Sometimes television transmitters are organised such that all receivers in a given location need receive transmissions in only a relatively narrow band of the full UHF television spectrum and from the same direction, so that a single antenna provides reception from all stations.


Antennas are commonly placed on rooftops, and sometimes in attics. Placing an antenna indoors significantly attenuates the level of the available signal. Directional antennas must be pointed at the transmitter they are receiving; in most cases great accuracy is not needed. In a given region it is sometimes arranged that all television transmitters are located in roughly the same direction and use frequencies spaced closely enough that a single antenna suffices for all. A single transmitter location may transmit signals for several channels. CABD (communal antenna broadcast distribution) is a system installed inside a building to receive free-to-air TV/FM signals transmitted via radio frequencies and distribute them to the audience.

Analog television signals are susceptible to ghosting in the image, multiple closely spaced images giving the impression of blurred and repeated images of edges in the picture. This is due to the signal being reflected from nearby objects (buildings, tree, mountains); several copies of the signal, of different strengths and subject to different delays, are picked up. This is different for different transmissions. Careful positioning of the antenna can produce a compromise position which minimizes the ghosts on different channels. Ghosting is also possible if multiple antennas connected to the same receiver pick up the same station, especially if the lengths of the cables connecting them to the splitter/merger are different lengths or the antennas are too close together.[9] Analog television is being replaced by digital, which is not subject to ghosting but is far more prone to interference; the same reflected signal that causes ghosting in an analog signal would produce no viewable content at all in digital.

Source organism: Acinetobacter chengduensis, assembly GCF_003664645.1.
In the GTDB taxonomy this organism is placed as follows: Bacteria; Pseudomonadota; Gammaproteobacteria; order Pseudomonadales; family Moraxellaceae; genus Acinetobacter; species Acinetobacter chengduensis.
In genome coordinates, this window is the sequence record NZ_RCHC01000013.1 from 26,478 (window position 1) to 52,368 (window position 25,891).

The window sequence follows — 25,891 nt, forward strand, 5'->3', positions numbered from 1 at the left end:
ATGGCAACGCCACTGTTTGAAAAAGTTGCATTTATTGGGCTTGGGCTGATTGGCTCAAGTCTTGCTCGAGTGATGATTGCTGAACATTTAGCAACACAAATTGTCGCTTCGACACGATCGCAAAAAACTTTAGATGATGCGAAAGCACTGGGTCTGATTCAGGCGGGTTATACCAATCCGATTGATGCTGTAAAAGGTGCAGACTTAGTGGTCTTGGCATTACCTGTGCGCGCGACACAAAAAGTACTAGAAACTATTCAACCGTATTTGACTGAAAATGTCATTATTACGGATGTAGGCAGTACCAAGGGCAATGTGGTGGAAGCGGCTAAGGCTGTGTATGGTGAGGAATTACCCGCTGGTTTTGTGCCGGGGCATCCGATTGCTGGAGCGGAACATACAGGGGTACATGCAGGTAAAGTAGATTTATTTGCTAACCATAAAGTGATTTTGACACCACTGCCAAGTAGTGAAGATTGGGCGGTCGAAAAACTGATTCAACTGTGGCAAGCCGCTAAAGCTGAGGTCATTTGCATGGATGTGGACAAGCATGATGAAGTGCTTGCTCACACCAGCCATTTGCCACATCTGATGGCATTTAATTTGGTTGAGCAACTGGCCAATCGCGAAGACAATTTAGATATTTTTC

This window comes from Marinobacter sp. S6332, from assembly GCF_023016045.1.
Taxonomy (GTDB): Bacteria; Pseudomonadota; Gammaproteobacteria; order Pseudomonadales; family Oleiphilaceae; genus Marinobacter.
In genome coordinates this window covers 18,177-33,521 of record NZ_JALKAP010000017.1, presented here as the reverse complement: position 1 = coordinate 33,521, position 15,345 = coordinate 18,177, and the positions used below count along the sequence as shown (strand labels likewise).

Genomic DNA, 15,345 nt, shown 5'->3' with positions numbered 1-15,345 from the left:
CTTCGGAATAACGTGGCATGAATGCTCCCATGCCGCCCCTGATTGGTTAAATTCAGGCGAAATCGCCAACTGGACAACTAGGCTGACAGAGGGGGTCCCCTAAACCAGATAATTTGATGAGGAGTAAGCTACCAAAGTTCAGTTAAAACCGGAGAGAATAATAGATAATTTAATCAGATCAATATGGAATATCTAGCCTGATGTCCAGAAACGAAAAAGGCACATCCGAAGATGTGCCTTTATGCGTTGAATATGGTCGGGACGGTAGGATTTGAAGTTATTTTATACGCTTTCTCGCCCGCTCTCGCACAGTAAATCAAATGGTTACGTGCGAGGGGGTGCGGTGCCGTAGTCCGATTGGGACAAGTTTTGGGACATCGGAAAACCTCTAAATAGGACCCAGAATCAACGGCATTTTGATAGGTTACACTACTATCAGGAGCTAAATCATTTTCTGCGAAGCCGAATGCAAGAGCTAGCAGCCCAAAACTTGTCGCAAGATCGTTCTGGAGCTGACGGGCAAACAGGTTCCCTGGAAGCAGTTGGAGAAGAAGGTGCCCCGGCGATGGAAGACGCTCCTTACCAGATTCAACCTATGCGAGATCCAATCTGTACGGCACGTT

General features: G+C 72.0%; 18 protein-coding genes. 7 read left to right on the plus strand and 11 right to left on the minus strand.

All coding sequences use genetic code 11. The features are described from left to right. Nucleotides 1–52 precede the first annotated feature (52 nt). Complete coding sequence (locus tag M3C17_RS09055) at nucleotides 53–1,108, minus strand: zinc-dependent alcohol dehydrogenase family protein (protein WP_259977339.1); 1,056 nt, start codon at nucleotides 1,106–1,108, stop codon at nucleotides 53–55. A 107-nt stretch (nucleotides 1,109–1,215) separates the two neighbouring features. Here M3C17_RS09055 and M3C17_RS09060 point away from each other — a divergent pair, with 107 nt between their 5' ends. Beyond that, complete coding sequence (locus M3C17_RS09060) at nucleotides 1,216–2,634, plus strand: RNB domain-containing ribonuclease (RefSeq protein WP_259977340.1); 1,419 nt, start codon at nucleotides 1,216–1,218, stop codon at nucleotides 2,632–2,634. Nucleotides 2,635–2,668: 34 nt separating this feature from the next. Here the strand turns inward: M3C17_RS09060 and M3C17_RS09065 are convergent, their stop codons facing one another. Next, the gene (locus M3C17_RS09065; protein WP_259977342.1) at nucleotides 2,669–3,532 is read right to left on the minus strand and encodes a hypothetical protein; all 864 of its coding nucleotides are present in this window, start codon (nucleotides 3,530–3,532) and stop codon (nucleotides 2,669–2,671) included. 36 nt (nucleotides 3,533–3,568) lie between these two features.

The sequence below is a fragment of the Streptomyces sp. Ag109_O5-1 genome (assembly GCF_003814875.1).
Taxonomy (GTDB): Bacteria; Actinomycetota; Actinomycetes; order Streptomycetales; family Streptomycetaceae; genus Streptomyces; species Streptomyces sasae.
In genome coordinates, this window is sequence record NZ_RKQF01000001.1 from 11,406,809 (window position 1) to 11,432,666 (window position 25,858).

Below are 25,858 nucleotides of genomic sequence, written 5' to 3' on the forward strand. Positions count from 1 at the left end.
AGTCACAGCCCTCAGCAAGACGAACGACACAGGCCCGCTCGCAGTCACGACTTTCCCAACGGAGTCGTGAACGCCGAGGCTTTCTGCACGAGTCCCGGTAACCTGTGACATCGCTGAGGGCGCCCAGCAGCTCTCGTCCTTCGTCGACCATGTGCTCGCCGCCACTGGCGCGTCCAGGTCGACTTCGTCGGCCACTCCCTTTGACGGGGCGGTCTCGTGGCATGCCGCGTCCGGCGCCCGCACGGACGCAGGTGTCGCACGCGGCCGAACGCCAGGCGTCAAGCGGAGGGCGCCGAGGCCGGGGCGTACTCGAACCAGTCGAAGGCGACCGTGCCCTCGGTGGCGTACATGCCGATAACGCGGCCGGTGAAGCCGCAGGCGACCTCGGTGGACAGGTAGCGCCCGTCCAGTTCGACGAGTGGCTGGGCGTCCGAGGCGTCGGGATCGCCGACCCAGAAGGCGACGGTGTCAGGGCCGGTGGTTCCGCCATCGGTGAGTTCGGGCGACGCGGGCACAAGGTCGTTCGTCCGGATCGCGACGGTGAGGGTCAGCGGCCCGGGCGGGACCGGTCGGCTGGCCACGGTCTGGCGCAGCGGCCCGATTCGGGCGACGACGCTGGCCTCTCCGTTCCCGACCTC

Rooftop and other outdoor antennas

Aerials are attached to roofs in various ways, usually on a pole to elevate it above the roof. This is generally sufficient in most areas. In some places, however, such as a deep valley or near taller structures, the antenna may need to be placed significantly higher, using a guide mast or mast. The wire connecting the antenna to indoors is referred to as the downlead or drop, and the longer the downlead is, the greater the signal degradation in the wire. Certain cables may help reduce this tendency.